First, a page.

Why such silence on what is after all the most obvious solution to a political media that suppresses or minimizes citizen input? Truth be told, many and possibly most Americans today are by no means confident that men and women can be trusted to govern themselves. Asked about the prospects for a civic media in 1994, Noam Chomsky said there's no way the powers that be would ever let it happen. But Obama's election last year suggests that there's no way the powers that be can STOP a civic media from happening. (Chomsky himself sounds somewhat more optimistic today.) Still, Americans today harbor all kinds of mistrust for each other. For trust to develop, it will take time for an inclusive political media to undo 30 years of damage caused by media polarization of the American people into sometimes paranoid extremes of red and blue, and of rich and poor. (In 2004, I traced the roots of this polarization back to, of all places, Yale University, where I received my teaching degree and where my father, Richard B. Sewall, taught English for 44 years).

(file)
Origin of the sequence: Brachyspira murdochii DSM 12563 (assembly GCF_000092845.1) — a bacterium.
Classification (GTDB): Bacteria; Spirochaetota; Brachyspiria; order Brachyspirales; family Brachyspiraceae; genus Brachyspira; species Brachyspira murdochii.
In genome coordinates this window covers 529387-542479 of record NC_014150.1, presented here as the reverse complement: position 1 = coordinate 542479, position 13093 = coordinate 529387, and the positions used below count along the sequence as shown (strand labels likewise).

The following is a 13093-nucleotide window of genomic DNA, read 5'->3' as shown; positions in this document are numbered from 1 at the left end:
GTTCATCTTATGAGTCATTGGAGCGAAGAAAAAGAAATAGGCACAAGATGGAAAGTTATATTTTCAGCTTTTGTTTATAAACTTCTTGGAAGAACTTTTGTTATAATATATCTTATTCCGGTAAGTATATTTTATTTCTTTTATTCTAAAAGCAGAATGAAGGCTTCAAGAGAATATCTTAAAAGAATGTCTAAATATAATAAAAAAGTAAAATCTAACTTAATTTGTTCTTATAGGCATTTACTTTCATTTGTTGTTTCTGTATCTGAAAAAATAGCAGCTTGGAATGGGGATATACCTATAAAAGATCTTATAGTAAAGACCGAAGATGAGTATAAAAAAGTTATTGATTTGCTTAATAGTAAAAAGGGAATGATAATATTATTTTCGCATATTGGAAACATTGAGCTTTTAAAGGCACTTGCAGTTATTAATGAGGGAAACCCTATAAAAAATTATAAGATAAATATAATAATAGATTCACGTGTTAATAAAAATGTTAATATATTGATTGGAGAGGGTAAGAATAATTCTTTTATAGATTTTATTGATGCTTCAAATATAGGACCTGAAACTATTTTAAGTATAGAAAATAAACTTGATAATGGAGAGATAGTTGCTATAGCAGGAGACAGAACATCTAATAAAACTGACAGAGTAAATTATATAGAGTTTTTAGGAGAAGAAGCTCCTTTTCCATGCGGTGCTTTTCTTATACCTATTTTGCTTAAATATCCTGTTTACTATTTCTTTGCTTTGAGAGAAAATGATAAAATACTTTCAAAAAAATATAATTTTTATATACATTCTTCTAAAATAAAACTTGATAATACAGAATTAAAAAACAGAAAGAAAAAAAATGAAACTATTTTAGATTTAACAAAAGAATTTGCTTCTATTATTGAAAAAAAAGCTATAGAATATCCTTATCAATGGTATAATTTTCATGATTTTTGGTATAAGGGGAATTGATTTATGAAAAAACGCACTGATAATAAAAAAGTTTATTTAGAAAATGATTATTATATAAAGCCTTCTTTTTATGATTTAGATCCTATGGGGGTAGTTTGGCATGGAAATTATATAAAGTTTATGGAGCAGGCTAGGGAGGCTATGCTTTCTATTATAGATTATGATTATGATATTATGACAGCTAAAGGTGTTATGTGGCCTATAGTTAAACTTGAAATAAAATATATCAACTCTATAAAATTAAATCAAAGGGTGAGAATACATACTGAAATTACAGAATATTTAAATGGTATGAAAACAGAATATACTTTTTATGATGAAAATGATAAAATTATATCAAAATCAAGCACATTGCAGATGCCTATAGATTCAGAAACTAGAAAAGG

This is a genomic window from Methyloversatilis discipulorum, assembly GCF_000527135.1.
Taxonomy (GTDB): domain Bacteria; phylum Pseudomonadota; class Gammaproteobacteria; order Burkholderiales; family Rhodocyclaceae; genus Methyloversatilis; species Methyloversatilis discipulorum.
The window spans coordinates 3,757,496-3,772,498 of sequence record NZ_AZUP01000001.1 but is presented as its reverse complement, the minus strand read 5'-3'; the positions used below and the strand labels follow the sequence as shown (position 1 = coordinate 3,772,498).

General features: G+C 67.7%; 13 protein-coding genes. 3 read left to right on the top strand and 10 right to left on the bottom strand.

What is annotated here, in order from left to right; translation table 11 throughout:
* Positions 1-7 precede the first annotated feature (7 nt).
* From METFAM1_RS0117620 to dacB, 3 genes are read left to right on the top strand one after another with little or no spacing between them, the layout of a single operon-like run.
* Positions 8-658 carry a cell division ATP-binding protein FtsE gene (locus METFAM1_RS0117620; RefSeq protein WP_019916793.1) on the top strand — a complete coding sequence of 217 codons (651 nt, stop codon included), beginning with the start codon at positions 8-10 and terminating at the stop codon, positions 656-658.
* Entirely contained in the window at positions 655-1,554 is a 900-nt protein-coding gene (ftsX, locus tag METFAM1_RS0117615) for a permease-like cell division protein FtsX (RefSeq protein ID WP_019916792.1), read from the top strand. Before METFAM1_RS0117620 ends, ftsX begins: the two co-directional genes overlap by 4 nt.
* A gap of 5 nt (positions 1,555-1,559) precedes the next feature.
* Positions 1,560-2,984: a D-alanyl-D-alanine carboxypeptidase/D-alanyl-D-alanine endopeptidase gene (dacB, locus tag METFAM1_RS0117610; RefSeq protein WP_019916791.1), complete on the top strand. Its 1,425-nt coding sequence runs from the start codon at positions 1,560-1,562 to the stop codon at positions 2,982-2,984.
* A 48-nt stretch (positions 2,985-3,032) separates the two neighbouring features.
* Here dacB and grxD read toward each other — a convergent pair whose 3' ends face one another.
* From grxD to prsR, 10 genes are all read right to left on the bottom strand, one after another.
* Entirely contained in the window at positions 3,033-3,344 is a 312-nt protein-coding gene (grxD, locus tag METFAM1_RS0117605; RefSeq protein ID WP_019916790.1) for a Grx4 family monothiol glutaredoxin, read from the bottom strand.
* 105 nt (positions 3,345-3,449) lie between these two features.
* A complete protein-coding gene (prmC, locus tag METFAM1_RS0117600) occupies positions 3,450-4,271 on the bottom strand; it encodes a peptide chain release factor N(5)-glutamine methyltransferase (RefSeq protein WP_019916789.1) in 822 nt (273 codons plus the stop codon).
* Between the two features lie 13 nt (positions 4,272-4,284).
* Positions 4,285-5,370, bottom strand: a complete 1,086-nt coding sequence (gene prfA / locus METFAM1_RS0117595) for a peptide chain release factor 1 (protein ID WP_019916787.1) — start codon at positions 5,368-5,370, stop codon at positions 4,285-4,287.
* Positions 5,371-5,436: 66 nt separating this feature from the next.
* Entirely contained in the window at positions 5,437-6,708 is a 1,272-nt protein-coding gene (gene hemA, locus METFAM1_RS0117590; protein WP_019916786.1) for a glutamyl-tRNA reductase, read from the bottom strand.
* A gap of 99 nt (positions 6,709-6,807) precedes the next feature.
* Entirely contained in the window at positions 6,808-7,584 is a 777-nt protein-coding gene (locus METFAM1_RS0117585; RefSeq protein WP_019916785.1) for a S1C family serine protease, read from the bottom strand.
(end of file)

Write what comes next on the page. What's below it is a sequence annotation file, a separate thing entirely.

Ironically, America's political media have minimized citizen input despite universal user demand for interactive media experiences. Now you'd think the minds of our media moguls would light up at the thought of an untapped "market of the whole" of 300 million Americans. But no. Not yet. Not even when hardpressed network TV execs, losing market share to the Internet and cable TV, are desperate for what CBS's Leslie Moonves calls a "transformative hit".

Sure, Survivor-producer Mark Burnett and Rupert Murdoch’s News Corp were reported in 2007 to be working on Independent, a politically-themed Reality TV show targeting young adults that was to debut in 2008 on YouTube. So the minds of the moguls were slowly switching on, if dimly. But this and this and this is what comes up when I enter "Independent" at YouTube today.

In the 2006 midterm congressional elections, exit polls confirmed voter disgust with political corruption. Soon after, my buddy Rich (my civic media sparring partner since the early 1990's) suggested that the format of voter-driven reality TV might have civic media potential. At first I thought he'd lost it, but this time he was dead right, and I will always be grateful. Within a few months, I had developed America's Choice, a nifty and comprehensive treatment for politically-themed reality TV that enables all Americans to participate INTELLIGENTLY in the great voter-driven game of democracy.